Understanding Canada’s Relationship with War – New Books by History Professors Offer a Nuanced Perspective

PUBLISHED DATE: Thursday, November 5, 2015
Worth Fighting For–Canada’s Tradition of War Resistance from 1812 to the War on Terror is a collection of work from scholars from across the country. It was edited by Gidney and Dawson along with Lara Campbell, professor in the Department of Gender, Sexuality, and Women’s Studies at Simon Fraser University.
As Remembrance Day approaches, Canadians take the time to reflect on the sacrifices and honourable efforts made by our soldiers.

For Catherine Gidney and Michael Dawson, the time is also an opportunity for a more nuanced and complex reflection on Canada’s relationship with war.

Dawson is associate vice-president of research and a professor in the Department of History and Gidney is an adjunct research professor of history, both at St. Thomas University. Two of their recent publications, A Canadian Girl in South Africa and Worth Fighting For, provide distinct looks at war. 
“There isn’t much room for people that are on the outside looking in to ask … awkward questions. That is what historians do—try to poke and prod and ask awkward questions without being disrespectful of people that did sacrifice in the war or the people that did act as heroes,” Dawson said.
Worth Fighting For: Canada’s Tradition of War Resistance from 1812 to the War on Terror is a collection of work from scholars from across the country. It was edited by Gidney and Dawson along with Lara Campbell, a professor in the Department of Gender, Sexuality, and Women’s Studies at Simon Fraser University.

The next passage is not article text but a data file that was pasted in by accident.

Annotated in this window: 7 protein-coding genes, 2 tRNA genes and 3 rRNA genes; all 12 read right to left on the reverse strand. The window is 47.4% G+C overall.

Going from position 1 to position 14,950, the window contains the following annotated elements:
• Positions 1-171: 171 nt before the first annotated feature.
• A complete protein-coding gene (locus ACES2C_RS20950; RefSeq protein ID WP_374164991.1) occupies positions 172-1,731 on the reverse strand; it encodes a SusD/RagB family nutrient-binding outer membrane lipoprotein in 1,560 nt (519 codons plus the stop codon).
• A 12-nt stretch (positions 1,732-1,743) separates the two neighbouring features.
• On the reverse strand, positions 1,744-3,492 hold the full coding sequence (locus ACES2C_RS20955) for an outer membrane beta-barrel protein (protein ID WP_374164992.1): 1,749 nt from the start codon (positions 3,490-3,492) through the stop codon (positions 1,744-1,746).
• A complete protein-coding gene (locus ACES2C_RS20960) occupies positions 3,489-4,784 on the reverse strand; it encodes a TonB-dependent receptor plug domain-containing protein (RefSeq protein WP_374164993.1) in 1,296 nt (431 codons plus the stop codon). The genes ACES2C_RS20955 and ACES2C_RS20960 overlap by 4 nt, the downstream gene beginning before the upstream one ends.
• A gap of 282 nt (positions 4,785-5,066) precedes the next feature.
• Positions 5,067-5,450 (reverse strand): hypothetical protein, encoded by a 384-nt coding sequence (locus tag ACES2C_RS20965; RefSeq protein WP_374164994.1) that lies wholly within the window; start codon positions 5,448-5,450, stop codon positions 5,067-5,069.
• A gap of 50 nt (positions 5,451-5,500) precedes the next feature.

Canada has a long, rich and important historical tradition of resistance to both war and militarization, and the book brings together the work of sixteen scholars on the history of war resistance. It includes resistance to specific wars (including the South African War, the First and Second World Wars, and Vietnam), the ideology and nature of resistance (national, ethical, political, spiritual), and organized activism against militarization (cadet training, the Cold War, and nuclear arms).
Dawson described the book as “trying to showcase, [that] for every war that Canada has been involved in, there has been a part of the country that has been enthusiastic and a segment of the country that has been opposed to what is going on and opposed to what the government is asking people to do.”
The book has had a positive reception.  As the Vancouver Sun noted, “whether you are a lifelong peace activist or an enthusiast for a robust and muscular Canadian military, Worth Fighting For is worth your time. …The authors and editors of this fascinating book have done us all a favour by providing intelligent and well-written briefing papers on its historical background.”